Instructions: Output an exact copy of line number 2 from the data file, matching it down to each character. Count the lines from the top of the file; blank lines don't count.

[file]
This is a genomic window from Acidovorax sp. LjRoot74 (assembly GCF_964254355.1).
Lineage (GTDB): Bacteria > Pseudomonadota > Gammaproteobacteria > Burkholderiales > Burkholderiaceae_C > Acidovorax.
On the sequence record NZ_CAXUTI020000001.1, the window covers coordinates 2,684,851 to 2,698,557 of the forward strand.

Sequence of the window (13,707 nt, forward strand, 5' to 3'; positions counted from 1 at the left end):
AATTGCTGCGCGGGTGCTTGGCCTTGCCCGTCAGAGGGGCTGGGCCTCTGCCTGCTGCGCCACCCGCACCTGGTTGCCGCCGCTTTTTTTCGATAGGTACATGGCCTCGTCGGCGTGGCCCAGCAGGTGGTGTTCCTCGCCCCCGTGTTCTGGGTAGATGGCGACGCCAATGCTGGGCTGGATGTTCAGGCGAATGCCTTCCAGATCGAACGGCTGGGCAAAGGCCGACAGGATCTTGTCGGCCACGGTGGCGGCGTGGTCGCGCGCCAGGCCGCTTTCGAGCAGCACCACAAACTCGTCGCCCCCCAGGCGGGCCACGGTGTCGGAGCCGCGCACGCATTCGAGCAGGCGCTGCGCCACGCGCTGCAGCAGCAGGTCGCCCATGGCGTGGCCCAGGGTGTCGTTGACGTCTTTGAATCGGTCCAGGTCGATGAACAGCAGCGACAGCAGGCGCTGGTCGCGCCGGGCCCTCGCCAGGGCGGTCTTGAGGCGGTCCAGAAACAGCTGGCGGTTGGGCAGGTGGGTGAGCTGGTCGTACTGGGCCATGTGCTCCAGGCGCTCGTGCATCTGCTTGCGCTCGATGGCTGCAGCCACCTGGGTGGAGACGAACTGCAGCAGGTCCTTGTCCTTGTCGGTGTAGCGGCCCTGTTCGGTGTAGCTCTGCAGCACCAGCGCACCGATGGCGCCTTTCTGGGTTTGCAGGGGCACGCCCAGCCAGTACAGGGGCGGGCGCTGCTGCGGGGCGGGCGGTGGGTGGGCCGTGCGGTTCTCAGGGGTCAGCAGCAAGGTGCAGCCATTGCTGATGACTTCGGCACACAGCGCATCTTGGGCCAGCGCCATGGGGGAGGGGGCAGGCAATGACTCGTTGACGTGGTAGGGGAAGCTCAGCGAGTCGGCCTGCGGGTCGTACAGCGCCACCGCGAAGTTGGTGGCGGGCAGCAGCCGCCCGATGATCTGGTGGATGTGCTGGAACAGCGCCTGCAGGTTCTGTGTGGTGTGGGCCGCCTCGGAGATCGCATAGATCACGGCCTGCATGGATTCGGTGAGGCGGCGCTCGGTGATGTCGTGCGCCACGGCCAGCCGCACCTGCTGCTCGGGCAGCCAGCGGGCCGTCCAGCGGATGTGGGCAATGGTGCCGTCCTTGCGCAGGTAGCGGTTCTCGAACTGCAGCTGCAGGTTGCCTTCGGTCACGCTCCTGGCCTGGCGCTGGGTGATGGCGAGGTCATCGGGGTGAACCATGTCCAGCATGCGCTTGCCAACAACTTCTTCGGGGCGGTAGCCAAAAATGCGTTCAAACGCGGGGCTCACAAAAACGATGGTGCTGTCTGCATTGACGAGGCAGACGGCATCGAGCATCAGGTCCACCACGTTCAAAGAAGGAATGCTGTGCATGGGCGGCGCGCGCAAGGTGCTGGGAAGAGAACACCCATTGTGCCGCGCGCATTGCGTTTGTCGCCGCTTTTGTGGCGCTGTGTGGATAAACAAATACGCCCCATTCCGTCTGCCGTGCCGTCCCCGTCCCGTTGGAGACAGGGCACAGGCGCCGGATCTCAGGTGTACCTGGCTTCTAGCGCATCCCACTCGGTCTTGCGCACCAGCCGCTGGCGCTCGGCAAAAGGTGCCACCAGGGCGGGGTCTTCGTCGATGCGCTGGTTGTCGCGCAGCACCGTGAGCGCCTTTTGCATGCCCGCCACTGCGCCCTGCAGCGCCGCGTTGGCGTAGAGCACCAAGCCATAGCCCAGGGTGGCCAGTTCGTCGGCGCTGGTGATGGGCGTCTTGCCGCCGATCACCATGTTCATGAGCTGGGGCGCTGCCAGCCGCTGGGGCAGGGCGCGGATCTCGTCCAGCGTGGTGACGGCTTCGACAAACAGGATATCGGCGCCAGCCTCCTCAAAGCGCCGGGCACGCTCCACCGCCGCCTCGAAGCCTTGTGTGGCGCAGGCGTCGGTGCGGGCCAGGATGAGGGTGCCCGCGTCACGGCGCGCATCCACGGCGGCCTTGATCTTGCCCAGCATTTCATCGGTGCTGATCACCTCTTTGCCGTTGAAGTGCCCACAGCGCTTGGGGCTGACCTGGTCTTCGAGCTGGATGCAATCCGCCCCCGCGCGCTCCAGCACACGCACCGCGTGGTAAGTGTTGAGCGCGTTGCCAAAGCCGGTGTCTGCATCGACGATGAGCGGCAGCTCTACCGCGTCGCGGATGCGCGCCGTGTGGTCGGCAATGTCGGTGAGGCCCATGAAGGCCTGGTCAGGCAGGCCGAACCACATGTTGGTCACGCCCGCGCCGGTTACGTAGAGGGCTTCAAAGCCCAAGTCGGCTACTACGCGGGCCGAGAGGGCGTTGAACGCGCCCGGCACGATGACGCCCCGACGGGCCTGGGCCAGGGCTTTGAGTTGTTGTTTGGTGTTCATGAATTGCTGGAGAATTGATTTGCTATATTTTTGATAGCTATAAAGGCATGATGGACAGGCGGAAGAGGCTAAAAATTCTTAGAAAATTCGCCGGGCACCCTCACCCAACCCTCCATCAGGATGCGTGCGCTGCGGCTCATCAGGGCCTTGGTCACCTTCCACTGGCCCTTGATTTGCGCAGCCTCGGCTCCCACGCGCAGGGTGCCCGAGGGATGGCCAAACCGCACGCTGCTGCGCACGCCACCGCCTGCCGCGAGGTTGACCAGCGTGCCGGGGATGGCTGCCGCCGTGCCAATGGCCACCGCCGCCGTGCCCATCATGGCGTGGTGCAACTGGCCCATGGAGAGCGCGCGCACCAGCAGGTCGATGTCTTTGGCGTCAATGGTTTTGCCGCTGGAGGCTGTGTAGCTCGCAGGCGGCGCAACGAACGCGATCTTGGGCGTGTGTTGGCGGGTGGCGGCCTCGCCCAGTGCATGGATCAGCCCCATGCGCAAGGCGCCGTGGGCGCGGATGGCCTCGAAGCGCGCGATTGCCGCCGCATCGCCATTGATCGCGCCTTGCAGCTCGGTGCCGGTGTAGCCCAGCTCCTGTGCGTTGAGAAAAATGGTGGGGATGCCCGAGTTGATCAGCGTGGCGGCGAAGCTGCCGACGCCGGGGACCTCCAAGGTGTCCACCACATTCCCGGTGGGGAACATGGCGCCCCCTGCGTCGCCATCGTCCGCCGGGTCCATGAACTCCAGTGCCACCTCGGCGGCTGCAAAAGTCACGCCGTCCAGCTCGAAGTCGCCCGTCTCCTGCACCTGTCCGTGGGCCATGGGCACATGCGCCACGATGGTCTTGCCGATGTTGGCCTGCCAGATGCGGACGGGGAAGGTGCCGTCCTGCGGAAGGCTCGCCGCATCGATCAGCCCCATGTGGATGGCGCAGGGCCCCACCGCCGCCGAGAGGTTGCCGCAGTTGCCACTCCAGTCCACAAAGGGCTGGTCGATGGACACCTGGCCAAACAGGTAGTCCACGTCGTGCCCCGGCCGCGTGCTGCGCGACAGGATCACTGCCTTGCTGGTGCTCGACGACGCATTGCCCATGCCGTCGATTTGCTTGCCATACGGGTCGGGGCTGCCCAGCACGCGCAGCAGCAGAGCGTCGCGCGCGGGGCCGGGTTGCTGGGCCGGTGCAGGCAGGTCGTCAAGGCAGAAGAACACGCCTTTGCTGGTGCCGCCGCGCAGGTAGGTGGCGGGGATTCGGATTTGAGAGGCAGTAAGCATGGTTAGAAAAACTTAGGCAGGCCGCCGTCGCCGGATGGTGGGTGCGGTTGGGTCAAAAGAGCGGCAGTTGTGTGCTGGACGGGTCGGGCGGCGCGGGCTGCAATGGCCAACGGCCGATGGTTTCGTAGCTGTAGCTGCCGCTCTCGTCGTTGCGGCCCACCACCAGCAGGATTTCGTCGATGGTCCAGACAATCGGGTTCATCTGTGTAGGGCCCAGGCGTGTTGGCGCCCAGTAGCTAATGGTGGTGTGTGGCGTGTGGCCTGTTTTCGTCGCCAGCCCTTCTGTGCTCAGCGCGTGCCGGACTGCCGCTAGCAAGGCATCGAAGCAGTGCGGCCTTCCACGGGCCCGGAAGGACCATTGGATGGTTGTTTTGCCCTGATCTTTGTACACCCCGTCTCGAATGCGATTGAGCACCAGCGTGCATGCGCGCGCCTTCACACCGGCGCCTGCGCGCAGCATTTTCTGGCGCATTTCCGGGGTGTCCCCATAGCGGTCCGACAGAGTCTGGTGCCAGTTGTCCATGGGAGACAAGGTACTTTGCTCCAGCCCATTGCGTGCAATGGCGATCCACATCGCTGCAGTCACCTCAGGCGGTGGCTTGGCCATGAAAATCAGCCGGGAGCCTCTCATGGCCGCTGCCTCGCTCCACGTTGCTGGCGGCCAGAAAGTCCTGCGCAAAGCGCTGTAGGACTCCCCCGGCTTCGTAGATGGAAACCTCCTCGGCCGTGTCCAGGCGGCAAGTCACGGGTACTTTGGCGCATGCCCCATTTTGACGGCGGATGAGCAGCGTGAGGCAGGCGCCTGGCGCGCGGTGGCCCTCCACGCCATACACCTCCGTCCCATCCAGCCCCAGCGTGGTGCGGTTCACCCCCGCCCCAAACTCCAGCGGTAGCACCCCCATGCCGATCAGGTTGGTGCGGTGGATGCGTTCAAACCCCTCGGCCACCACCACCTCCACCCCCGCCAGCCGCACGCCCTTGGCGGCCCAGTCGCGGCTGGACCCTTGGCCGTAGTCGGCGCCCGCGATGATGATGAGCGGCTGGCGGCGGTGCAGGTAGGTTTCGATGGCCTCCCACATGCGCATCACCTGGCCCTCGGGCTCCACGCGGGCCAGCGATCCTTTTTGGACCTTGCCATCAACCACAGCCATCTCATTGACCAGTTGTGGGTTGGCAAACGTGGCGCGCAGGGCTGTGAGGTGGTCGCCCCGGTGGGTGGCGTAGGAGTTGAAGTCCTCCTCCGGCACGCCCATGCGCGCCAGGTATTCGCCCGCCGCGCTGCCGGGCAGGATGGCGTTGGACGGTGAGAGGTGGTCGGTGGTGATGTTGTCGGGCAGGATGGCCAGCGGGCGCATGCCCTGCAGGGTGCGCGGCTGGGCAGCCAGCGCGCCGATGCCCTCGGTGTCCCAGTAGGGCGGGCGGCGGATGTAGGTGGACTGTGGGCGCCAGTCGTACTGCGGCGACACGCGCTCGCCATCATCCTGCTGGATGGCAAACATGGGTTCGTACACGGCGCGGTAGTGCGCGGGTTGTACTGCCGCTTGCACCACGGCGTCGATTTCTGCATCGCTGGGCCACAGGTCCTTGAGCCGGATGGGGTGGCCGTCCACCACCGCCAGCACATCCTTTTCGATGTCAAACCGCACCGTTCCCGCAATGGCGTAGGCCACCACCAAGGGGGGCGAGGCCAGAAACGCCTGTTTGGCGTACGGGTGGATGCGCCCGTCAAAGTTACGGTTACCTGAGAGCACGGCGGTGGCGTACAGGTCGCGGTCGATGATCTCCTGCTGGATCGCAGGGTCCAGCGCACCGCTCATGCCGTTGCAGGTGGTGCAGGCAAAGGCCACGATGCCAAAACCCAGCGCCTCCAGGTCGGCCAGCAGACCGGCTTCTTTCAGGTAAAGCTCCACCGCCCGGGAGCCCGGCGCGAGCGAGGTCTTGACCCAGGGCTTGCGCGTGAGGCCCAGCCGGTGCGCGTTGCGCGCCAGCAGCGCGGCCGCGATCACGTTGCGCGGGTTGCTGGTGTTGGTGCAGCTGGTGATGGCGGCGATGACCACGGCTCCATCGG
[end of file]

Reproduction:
Lineage (GTDB): Bacteria > Pseudomonadota > Gammaproteobacteria > Burkholderiales > Burkholderiaceae_C > Acidovorax.